“I’m told that Greg Combet was the architect of the Jobkeeper Plan, with Sally McManus. They sold it to Christian Porter and Treasury. Morrison took a lot of convincing, but eventually got on board. This is leadership and national unity of a high order from all concerned.”

    Dunno what to think.

  9. thefrollickingmole

    Dunno what to think.

    Uniparty uber ales?

  10. stackja

    egg – Jim Cairns forgotten?

  11. The Golden Age Of Stupid … Has arrived in all its glory … Hallelujah I tips me hat to the simpletons of the world !

  12. Adelagado

    I have no confidence in anything the Government or the bureaucrats say. Three weeks ago they said stop panicking about toilet paper.

    Three weeks later there is still no toilet paper in the shops.

  13. max

    How does money created out of nothing create wealth?

    we are going to find out before year ends.

  14. Bear Necessities

    Here’s a tweet going around from Mike Carlton.

    “I’m told that Greg Combet was the architect of the Jobkeeper Plan, with Sally McManus. They sold it to Christian Porter and Treasury. Morrison took a lot of convincing, but eventually got on board. This is leadership and national unity of a high order from all concerned.”

    Nothing surprising. ALP sets policy in Australia and the LNP implement it. NDIS, NBN, etc. This time they are cutting out the middle man and going straight to the ACTU. The only thing the LNP will have left the ALP are the subs!

  15. Archivist

    I understand that such considerations have gone out of fashion, and are never mentioned in an economics text, but have you ever heard of this thing called the private sector?

    They’ve heard of the private sector, and can even tell you what it is.
    It’s something that provides tax revenue!

  16. Tim Neilson

    Three weeks later there is still no toilet paper in the shops.

    There is in a small supermarket near me.

    The large one on Victoria Street seems not to have.

    I’ve heard similar stories from elsewhere – some places get hit by the hoarder gangs of no particular nationality, while others seem to be overlooked.
    Maybe it’s economy of scale – not worth pillaging the very small outlets.

  17. Cynic of Ayr

    Iampeter is a very blind and stupid individual. TDS has him totally consumed. He always proves this whenever the writes.
    Mind you, Sheridan has the same disease.
    However, I admit to the complete opposite.
    If there is one person in the free western world capable of handling the Virus and the Chinese inventors, it is Donald Trump.
    Think about it. Who else? Pelosi? Schumer? Nadler? Warren? Biden???? Clinton? Morrison? Albanese? Shorten? Gillard? Merkel? Macron? Trudeau? (haha!) How about Turnbull? What does everyone think Turnbull would be doing right now, as compared to Trump?
    None of these have the basic common sense it takes to run the USA, let alone keep an eye on the rest of the world.
    All the others have a political agenda that rules completely over the top of any smidgen of common sense they might have. This is Trump’s strength. He is not particularly political. He is merely pro-American, and by extension, pro-Western.
    You do not have to have any economic training to realise that this sort of money handout bullshit cannot go on for a month, let alone six or eighteen.
    I said in another comment,
    If a fraction of the cost to the economy was directed to testing on a huge scale, just maybe the unaffected could carry on and support the affected. As it is, Morrison is going to run out of money real quick, and no one will be supported.

  18. Faye

    Never had a clue about Hayek and Keynes until you Steve at Catallaxy woke me up to a few things.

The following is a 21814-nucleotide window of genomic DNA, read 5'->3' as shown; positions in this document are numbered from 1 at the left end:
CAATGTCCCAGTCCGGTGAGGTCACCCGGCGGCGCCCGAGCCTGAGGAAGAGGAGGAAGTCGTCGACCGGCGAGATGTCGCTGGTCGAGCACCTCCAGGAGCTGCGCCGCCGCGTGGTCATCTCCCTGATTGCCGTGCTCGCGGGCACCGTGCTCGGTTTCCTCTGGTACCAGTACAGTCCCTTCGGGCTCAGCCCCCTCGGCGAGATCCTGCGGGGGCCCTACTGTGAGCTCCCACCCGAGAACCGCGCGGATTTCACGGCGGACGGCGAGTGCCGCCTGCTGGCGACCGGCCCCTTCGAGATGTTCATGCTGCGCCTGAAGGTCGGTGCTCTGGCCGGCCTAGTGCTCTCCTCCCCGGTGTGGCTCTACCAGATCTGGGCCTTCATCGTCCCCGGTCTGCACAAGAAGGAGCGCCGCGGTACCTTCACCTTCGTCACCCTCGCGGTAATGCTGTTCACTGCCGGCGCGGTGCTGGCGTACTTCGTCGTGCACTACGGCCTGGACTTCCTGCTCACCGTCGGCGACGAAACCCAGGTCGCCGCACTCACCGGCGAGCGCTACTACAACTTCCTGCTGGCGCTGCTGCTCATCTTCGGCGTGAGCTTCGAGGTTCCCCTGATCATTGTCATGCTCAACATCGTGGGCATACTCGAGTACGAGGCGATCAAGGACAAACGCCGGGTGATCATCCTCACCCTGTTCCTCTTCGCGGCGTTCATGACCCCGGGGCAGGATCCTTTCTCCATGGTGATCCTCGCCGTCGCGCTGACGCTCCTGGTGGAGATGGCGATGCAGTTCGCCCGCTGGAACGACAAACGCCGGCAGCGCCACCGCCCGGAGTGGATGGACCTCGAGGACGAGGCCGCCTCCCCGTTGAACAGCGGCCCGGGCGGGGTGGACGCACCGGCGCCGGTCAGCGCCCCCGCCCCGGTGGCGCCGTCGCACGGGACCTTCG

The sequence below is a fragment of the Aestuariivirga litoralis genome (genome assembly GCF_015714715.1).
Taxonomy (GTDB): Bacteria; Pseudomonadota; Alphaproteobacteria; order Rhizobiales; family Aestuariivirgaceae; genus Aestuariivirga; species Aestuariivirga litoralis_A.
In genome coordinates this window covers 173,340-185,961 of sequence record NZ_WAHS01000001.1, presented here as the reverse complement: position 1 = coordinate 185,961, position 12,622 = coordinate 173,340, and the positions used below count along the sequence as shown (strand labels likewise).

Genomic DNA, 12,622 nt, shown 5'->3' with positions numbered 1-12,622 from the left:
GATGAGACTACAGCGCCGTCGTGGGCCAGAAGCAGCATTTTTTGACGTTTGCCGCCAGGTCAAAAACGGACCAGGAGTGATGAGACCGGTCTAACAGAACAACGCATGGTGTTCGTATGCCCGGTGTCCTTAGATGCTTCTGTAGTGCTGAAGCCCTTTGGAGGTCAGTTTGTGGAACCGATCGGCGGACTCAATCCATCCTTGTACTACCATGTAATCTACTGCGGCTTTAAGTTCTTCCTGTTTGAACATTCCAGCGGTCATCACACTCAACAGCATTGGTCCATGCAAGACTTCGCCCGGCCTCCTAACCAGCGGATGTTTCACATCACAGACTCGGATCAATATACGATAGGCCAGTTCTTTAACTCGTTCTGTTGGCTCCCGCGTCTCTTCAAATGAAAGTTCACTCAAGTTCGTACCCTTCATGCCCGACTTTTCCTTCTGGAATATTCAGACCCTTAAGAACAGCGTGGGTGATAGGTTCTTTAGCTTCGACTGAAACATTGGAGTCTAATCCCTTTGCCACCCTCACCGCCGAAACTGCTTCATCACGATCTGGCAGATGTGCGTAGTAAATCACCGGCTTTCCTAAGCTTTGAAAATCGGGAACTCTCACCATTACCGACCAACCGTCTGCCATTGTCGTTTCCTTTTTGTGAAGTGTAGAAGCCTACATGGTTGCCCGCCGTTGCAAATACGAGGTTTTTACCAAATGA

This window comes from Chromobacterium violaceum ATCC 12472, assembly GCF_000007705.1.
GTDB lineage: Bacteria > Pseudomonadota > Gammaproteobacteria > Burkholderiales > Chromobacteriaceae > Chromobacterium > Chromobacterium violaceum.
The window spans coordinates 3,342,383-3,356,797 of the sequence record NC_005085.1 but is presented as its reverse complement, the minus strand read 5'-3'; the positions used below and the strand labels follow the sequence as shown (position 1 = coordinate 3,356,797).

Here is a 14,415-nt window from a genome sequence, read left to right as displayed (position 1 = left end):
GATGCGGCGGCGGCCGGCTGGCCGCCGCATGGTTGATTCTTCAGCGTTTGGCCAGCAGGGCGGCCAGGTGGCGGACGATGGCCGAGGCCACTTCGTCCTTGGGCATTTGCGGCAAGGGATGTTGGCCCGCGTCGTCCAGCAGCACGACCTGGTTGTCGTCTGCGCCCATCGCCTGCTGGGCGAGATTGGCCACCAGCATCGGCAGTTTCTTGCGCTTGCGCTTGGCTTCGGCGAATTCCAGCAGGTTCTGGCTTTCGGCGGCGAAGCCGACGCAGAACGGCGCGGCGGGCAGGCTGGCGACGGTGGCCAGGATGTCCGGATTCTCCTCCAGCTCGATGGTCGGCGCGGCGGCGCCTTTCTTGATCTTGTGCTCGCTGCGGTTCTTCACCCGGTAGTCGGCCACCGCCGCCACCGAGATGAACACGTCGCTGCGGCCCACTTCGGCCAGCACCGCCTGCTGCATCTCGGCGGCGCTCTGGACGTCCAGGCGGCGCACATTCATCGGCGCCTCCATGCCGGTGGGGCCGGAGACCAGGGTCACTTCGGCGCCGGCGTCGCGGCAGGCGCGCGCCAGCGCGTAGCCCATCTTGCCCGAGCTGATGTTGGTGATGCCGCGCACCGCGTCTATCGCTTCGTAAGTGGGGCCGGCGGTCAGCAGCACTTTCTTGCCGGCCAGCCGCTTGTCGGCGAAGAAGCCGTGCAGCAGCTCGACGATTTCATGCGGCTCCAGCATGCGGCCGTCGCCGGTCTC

With all your dedicated work to try to change economies for the better (Keynes OUT/Classic IN), do you see a glimmer of hope? What is the most encouraging sign you have seen so far. Also have you consulted with President Trump and his team who are in charge of fixing the American economy?

  19. Faye

    I forgot, does the present Australian government ever ask for a meeting with you?

  20. Shy Ted

    Some of us aren’t getting any free cash. What did we do wrong? I know, we went to work and paid taxes and didn’t identify as anything other than Australians.

  21. OldOzzie

    Coronavirus: ‘Not the time for fun’, but this police state tone is deeply worrying

    CHRIS KENNY

    In Sydney’s harbourside Rushcutters Bay Park, police cars with flashing lights dispersed people getting some fresh air and sunshine, in Perth, encouraged by Western Australian Premier Mark McGowan, police flew drones over parks warning people to go home. In Victoria and New South Wales the governments and police forces are warning of $10,000 fines for people who leave home for reasons not covered by prescriptive lists.

    In Queensland there are similar threats from police and Premier Annastacia Palaszczuk explained that now is “not the time for fun.”

    I don’t think anyone is having fun. But this police state tone is deeply worrying.

    On the medical front we are entitled to be encouraged. We have curbed the overall level of new infections because we have cut the number of cases coming in from overseas.

    We must listen to the expert medical advice that says there is a long way to go, that community infections are the real concern and they could take a fortnight or more to show up. We understand that the worst is likely yet to come, and that it why rules are tightening rather than relaxing.

    But we are entitled to reflect that border closures, compulsory quarantine, an extensive and growing testing regime, shutdowns of travel, tourism and hospitality businesses, and physical distancing rules and practices have enabled this country to make some tangible progress. We have reduced the growth in new infections, despite testing going up.

    We have had an activist media, driven by the inanities of social media, pushing state and federal governments for what they like to call a full lockdown. They have paid scant regard to the human toll of even more draconian measures.

    Governments are wary about being accused of not doing enough – especially after the often illogical and hysterical criticism of governments over the summer of bushfires. We also have activist academics and medical representatives, many with political agendas, prodding and bullying governments and ministers over their responses.